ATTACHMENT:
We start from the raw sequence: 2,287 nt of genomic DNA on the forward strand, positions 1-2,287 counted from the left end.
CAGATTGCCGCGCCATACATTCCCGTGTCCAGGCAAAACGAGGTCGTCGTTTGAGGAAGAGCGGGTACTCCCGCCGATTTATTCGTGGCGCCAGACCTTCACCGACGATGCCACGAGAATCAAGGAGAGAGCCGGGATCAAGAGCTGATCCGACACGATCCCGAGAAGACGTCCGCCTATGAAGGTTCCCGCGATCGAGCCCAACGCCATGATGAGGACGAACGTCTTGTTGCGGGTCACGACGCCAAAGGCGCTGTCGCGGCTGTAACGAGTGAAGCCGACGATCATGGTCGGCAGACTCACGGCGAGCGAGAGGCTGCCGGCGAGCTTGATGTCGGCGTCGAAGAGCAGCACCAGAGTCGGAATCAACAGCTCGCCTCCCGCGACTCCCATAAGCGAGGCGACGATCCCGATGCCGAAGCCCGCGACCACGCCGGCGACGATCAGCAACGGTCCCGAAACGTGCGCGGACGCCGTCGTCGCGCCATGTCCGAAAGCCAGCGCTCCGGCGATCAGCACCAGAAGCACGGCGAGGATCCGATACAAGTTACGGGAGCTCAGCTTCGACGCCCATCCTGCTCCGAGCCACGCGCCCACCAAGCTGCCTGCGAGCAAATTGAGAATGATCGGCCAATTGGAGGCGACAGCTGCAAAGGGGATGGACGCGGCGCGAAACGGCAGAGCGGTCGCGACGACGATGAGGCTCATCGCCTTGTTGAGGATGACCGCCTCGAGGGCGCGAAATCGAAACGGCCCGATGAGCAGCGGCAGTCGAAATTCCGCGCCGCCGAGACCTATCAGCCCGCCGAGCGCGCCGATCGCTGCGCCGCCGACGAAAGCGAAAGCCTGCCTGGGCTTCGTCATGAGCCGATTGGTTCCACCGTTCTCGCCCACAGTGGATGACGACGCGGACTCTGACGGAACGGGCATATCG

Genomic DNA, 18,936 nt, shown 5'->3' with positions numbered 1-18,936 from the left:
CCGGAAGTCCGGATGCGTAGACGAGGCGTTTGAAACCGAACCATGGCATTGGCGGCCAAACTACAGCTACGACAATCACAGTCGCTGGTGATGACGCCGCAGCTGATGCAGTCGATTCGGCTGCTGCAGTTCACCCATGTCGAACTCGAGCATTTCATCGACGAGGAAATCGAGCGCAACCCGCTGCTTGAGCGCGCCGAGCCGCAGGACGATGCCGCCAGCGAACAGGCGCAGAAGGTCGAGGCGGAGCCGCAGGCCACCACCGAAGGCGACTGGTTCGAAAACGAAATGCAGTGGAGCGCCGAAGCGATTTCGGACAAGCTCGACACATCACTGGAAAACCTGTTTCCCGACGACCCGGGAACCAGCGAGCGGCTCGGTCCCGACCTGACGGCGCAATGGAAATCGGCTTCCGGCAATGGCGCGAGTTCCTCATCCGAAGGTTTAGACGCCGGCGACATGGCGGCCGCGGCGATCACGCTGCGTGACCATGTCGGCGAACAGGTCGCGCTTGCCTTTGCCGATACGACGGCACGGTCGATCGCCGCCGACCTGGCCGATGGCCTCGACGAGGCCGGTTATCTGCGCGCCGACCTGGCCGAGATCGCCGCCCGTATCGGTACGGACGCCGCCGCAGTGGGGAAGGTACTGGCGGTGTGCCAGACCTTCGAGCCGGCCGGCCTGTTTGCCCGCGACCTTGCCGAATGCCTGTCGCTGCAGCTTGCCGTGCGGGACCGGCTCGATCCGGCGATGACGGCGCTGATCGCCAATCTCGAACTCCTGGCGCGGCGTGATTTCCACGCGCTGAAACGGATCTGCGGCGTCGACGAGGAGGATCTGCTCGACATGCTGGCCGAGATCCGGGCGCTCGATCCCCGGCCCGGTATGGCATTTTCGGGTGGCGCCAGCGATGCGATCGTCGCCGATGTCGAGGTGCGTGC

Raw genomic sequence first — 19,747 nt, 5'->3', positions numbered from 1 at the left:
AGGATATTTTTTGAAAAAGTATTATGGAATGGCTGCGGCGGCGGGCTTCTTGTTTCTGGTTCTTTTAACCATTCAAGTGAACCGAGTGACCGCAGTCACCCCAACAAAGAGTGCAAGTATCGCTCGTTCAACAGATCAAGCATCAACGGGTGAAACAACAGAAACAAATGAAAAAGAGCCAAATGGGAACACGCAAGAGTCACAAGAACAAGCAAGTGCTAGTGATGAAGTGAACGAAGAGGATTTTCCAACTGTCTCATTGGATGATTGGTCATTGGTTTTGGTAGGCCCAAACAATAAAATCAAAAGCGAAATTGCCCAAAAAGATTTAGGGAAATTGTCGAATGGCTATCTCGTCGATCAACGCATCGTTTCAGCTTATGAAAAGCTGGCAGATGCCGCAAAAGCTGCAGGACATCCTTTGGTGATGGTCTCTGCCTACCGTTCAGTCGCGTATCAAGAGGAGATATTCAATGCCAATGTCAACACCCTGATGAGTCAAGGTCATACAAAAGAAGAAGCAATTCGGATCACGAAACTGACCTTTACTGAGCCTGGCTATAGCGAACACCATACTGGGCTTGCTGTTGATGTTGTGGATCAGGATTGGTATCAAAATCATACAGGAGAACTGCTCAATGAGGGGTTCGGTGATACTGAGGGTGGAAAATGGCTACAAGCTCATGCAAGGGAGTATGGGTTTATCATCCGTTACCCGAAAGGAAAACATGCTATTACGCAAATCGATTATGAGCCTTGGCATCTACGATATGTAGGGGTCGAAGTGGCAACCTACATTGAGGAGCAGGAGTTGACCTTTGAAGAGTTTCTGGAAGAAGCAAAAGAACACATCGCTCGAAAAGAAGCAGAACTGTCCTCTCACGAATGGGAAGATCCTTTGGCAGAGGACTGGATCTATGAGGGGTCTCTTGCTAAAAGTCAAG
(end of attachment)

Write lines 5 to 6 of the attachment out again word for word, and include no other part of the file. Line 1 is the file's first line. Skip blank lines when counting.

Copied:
Raw genomic sequence first — 19,747 nt, 5'->3', positions numbered from 1 at the left:
AGGATATTTTTTGAAAAAGTATTATGGAATGGCTGCGGCGGCGGGCTTCTTGTTTCTGGTTCTTTTAACCATTCAAGTGAACCGAGTGACCGCAGTCACCCCAACAAAGAGTGCAAGTATCGCTCGTTCAACAGATCAAGCATCAACGGGTGAAACAACAGAAACAAATGAAAAAGAGCCAAATGGGAACACGCAAGAGTCACAAGAACAAGCAAGTGCTAGTGATGAAGTGAACGAAGAGGATTTTCCAACTGTCTCATTGGATGATTGGTCATTGGTTTTGGTAGGCCCAAACAATAAAATCAAAAGCGAAATTGCCCAAAAAGATTTAGGGAAATTGTCGAATGGCTATCTCGTCGATCAACGCATCGTTTCAGCTTATGAAAAGCTGGCAGATGCCGCAAAAGCTGCAGGACATCCTTTGGTGATGGTCTCTGCCTACCGTTCAGTCGCGTATCAAGAGGAGATATTCAATGCCAATGTCAACACCCTGATGAGTCAAGGTCATACAAAAGAAGAAGCAATTCGGATCACGAAACTGACCTTTACTGAGCCTGGCTATAGCGAACACCATACTGGGCTTGCTGTTGATGTTGTGGATCAGGATTGGTATCAAAATCATACAGGAGAACTGCTCAATGAGGGGTTCGGTGATACTGAGGGTGGAAAATGGCTACAAGCTCATGCAAGGGAGTATGGGTTTATCATCCGTTACCCGAAAGGAAAACATGCTATTACGCAAATCGATTATGAGCCTTGGCATCTACGATATGTAGGGGTCGAAGTGGCAACCTACATTGAGGAGCAGGAGTTGACCTTTGAAGAGTTTCTGGAAGAAGCAAAAGAACACATCGCTCGAAAAGAAGCAGAACTGTCCTCTCACGAATGGGAAGATCCTTTGGCAGAGGACTGGATCTATGAGGGGTCTCTTGCTAAAAGTCAAG